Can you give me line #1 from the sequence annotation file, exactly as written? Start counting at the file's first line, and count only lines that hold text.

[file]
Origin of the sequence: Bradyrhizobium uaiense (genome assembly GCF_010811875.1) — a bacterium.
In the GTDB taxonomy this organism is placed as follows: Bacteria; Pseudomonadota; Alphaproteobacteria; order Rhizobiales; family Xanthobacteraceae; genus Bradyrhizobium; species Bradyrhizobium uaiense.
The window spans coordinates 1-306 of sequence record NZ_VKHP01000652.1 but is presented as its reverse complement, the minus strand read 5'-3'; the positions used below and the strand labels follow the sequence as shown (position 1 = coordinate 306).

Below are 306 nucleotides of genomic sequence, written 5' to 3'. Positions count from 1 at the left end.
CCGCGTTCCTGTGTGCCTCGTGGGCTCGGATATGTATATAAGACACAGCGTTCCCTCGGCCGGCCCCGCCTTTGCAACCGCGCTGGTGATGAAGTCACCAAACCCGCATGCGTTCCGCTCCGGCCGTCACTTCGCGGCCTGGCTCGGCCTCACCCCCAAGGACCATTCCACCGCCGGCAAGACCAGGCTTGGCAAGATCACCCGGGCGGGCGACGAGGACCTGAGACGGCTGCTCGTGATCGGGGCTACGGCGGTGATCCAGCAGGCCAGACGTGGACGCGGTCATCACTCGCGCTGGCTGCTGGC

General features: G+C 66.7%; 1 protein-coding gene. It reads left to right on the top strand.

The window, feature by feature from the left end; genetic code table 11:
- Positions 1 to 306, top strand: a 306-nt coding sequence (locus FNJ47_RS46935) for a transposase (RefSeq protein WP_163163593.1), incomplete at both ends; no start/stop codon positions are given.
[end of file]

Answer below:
Origin of the sequence: Bradyrhizobium uaiense (genome assembly GCF_010811875.1) — a bacterium.